Windows 11 Logo

Slowly but surely, Microsoft has been going through all the system applications in Windows and overhauling them for Windows 11. The company started testing a Notepad update last month, and now upgrades to Calendar and Media Player are in the works.

Microsoft introduced a new Media Player application in Windows 11 last year, which replaced the old ‘Groove’ music player. It mostly serves as a music library, similar to Apple’s iTunes and Music applications, but it can also play video files (and music without importing). Starting with Media Player 11.2206.30.0, which is currently being tested with Windows Insiders in the Windows 11 Dev Channel, Media Player is now the default application for opening video files on your PC instead of the ‘Movies & TV’ app.

The Movies & TV app was first included in Windows 10, primarily to play movies and shows purchased from the Microsoft Store. It also replaced the classic Windows Media Player as the default application for opening video and audio files, though it still doesn’t have many playback options, and Windows Media Player continued to be included in Windows 10. Microsoft made the older Windows Media Player an optional download in Windows 11.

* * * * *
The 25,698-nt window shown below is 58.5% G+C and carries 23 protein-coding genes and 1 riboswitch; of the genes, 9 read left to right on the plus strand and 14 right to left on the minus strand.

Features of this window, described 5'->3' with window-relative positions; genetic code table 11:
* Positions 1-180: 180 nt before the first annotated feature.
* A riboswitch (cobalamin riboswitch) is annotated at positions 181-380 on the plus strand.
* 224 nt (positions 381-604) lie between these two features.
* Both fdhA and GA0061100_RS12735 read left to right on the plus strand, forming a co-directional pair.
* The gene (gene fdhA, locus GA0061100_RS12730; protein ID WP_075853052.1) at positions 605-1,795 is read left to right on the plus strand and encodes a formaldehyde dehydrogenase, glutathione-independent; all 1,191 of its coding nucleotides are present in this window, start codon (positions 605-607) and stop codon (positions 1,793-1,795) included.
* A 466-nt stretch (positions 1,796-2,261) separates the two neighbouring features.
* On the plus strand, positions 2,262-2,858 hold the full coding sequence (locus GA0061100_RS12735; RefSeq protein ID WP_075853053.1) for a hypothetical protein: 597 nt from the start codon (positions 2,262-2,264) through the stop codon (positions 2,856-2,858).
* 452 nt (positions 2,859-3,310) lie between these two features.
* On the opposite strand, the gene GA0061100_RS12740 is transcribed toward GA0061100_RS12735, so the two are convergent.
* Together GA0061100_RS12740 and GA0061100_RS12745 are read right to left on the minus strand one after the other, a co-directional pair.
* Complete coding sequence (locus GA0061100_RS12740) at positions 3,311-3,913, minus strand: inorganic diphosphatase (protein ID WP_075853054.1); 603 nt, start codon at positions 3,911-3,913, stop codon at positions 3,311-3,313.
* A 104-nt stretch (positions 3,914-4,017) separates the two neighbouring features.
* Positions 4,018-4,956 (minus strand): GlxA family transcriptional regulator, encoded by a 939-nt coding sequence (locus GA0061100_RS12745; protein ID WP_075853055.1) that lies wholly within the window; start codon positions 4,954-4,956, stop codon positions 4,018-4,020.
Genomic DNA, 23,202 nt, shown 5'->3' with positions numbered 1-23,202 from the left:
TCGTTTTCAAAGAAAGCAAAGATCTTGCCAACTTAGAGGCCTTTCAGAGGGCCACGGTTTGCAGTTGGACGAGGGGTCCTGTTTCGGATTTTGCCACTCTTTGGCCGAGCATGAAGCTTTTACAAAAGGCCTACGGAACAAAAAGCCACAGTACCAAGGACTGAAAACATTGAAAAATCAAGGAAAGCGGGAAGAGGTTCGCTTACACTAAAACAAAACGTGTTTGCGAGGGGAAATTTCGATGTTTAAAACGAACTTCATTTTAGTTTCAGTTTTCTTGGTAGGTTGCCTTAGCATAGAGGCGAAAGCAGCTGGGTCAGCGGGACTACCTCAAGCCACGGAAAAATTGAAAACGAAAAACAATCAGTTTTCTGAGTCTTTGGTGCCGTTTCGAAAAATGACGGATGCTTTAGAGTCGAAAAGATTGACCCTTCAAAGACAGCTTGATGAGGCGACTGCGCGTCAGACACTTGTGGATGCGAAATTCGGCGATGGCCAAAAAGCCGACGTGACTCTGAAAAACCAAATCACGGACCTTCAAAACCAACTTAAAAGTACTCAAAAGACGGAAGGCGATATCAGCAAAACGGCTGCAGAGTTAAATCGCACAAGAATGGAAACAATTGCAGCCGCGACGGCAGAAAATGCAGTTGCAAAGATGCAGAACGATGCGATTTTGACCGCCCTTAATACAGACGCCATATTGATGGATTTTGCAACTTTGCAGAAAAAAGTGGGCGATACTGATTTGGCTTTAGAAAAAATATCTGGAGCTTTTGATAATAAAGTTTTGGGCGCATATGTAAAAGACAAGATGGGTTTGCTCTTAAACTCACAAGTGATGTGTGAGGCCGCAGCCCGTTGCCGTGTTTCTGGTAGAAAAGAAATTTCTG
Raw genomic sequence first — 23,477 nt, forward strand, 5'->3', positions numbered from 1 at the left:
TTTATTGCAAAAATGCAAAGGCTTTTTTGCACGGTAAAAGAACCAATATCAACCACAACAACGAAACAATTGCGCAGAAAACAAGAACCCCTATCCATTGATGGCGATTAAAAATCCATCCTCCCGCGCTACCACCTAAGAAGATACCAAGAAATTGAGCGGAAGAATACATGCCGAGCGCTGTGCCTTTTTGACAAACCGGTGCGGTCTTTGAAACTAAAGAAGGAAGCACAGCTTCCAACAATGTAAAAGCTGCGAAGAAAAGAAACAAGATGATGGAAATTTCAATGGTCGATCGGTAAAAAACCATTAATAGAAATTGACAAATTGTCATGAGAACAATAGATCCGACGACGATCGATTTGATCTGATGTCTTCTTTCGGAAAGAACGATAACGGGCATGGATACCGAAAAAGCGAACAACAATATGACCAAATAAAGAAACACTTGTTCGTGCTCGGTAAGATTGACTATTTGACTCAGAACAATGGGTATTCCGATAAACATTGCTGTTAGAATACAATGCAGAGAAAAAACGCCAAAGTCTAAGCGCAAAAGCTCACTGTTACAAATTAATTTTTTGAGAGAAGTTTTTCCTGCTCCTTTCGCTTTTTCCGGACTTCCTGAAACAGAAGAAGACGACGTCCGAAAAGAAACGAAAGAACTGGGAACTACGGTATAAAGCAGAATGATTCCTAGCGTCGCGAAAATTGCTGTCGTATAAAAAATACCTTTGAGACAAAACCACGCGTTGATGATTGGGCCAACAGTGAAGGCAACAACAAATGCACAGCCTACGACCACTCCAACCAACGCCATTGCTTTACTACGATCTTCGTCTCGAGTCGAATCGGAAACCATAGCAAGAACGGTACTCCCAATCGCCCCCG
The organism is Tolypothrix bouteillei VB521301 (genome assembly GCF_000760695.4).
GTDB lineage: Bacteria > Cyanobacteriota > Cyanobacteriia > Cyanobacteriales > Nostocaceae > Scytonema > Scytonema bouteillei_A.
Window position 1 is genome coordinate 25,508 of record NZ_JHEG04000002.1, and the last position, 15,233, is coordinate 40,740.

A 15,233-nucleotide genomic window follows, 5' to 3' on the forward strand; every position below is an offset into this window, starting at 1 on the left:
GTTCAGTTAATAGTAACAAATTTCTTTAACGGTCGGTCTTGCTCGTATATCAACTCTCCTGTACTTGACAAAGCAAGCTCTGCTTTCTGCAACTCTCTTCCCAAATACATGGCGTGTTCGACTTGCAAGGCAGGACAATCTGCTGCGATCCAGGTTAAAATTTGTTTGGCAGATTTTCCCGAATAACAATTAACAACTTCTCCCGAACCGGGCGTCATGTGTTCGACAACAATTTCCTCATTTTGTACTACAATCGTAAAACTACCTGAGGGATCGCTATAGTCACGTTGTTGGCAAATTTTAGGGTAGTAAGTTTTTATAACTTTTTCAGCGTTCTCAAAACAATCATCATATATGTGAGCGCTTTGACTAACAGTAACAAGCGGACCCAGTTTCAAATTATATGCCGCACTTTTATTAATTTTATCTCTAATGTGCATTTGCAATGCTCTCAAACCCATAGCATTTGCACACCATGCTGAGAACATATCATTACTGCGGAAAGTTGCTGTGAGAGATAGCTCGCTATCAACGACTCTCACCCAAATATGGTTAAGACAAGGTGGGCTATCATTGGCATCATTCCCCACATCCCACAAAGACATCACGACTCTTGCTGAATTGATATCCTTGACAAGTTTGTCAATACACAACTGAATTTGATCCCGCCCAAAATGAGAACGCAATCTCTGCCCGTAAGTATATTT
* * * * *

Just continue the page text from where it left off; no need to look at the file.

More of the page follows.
image of ripping a CD with Media Player

Speaking of the classic Windows Media Player, the new Media Player is also receiving one of its best features: the ability to rip CD discs. You can choose between AAC, WMA, FLAC, and ALAC format when importing music from a CD, and multiple bitrate options are available. It’s funny to think of CD ripping as a new feature in 2022, but CDs are still around, and people with Windows 11 now won’t have to reinstall the ancient Windows Media Player (or download a third-party tool) to copy the contents.

It looks like Microsoft is positioning the new Media Player as the main application for multimedia on Windows, which is certainly better than the mishmash of three apps (old Media Player, Groove, and Movies & TV) that we had on Windows 10. The Movies & TV application isn’t going away, though — in fact, Microsoft is adding native Arm64 support for the app in the Windows 11 Dev Channel.

Source: Windows Blog

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Corbin Davenport is the News Editor at How-To Geek, an independent software developer, and a podcaster. He previously worked at Android Police, PC Gamer, and XDA Developers.
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